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story.lead_photo.caption FILE - In this June 29, 2007 file photo, singer Nancy Wilson, performs at her Swingin' 70th Birthday Party at Carnegie Hall in New York. Grammy-winning jazz and pop singer Wilson has died at age 81. Her manager Devra Hall Levy tells The Associated Press late Thursday night, Dec. 13, 2018, that Wilson died peacefully after a long illness at her home in Pioneertown, a California desert community near Joshua Tree National Park. (AP Photo/Rick Maiman, File)

Nancy Wilson, the Grammy-winning "song stylist" and torch singer whose polished pop-jazz vocals made her a platinum artist and top concert performer, has died.

Wilson, who retired from touring in 2011, died after a long illness at her home in Pioneertown, a California desert community near Joshua Tree National Park, her manager and publicist Devra Hall Levy told The Associated Press late Thursday night. She was 81.

Influenced by Dinah Washington, Nat "King" Cole and other stars, Wilson covered everything from jazz standards to "Little Green Apples" and in the 1960s alone released eight albums that reached the top 20 on Billboard's pop charts. Sometimes elegant and understated, or quick and conversational and a little naughty, she was best known for such songs as her breakthrough "Guess Who I Saw Today" and the 1964 hit "(You Don't Know) How Glad I Am," which drew upon Broadway, pop and jazz.

She resisted being identified with a single category, especially jazz, and referred to herself as a "song stylist."

"The music that I sing today was the pop music of the 1960s," she told The San Francisco Chronicle in 2010. "I just never considered myself a jazz singer. I do not do runs and -- you know. I take a lyric and make it mine. I consider myself an interpreter of the lyric."

Wilson's dozens of albums included a celebrated collaboration with Cannonball Adderley, "Nancy Wilson/Cannonball Adderley," a small group setting which understandably could be called jazz. "How Glad I Am" brought her a Grammy in 1965 for best R&B performance, and she later won Grammys for best jazz vocal album in 2005 and in 2007.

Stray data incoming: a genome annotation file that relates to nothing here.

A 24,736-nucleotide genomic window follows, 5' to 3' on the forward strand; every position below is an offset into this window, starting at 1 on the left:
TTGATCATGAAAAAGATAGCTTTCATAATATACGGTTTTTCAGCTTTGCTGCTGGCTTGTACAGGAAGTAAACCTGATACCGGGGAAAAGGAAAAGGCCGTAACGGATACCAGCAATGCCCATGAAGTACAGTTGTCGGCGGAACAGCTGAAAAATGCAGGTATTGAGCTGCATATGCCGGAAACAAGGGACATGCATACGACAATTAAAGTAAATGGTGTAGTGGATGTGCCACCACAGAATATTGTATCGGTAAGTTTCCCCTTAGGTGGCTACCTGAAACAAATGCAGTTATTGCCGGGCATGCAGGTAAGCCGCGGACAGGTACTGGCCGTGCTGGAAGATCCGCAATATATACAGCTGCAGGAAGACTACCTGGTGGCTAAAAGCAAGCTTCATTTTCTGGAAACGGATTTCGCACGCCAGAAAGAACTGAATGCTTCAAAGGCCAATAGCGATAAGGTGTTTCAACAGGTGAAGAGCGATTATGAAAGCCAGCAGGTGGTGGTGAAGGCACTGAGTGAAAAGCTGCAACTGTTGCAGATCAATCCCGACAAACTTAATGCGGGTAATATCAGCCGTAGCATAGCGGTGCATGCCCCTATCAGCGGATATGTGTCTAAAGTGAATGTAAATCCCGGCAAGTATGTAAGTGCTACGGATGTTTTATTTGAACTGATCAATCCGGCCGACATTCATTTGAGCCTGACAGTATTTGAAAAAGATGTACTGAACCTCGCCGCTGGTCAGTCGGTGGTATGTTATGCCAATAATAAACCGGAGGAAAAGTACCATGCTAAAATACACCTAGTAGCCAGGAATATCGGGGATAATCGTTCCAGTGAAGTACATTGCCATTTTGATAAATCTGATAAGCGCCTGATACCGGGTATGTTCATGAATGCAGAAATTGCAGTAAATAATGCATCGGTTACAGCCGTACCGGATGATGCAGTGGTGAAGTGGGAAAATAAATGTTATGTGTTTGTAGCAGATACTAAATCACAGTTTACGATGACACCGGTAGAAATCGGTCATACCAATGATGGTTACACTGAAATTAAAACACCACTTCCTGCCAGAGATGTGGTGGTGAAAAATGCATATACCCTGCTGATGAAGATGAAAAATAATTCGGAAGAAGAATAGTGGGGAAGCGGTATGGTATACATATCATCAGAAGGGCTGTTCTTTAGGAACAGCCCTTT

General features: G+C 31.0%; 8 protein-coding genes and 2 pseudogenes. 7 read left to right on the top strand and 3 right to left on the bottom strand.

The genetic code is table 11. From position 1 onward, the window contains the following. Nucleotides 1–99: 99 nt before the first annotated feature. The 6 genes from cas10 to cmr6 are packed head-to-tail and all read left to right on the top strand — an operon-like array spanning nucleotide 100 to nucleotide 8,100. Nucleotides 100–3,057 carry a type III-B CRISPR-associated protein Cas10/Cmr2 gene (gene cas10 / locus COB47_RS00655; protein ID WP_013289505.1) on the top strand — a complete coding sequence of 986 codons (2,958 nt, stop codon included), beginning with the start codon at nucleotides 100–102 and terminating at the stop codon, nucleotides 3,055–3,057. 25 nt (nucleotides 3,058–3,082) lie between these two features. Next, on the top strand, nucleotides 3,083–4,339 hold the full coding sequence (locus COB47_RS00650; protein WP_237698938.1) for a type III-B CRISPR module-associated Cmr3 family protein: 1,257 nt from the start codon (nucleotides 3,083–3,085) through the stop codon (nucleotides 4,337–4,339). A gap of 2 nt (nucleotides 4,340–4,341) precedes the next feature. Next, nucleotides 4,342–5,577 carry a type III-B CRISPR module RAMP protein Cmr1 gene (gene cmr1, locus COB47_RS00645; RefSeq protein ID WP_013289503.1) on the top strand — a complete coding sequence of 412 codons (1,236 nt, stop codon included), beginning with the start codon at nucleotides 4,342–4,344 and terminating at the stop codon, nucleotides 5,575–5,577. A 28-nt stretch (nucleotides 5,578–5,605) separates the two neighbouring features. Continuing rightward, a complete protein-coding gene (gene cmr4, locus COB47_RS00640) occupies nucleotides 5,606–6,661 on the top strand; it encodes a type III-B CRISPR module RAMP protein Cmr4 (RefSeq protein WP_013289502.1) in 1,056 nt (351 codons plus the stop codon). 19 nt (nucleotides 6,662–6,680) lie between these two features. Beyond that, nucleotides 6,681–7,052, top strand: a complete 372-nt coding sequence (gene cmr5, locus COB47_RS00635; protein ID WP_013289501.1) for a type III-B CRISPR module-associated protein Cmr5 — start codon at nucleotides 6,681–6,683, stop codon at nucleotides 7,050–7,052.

Wilson also had a busy career on television, film and radio, her credits including Hawaii Five-O, Police Story, and years hosting NPR's Jazz Profiles series. Active in the civil rights movement, including the Selma march of 1965, she received an NAACP Image Award in 1998.

Born in Chillicothe, Ohio, the eldest of six children of an iron foundry worker and a maid, Wilson sang in church as a girl and by age 4 had decided on her profession.

Her first album, Like in Love!, came out in 1959, and she had her greatest commercial success over the following decade despite contending at times with the latest sounds.

"It took me years to know what that question was about. Remember, I was constantly working or I was traveling to perform. The '60s for me were about work," she told JazzWax in 2010.

In the 1970s and after, she continued to record regularly and perform worldwide at clubs and festivals. She officially stopped touring with a show at Ohio University in September 2011.

Wilson was married twice -- to drummer Kenny Dennis, whom she divorced in 1970; and to Wiley Burton, who died in 2008. She had three children.

Nancy Wilson

Metro on 12/15/2018

Print Headline: Grammy-winning singer Wilson, 81, dies

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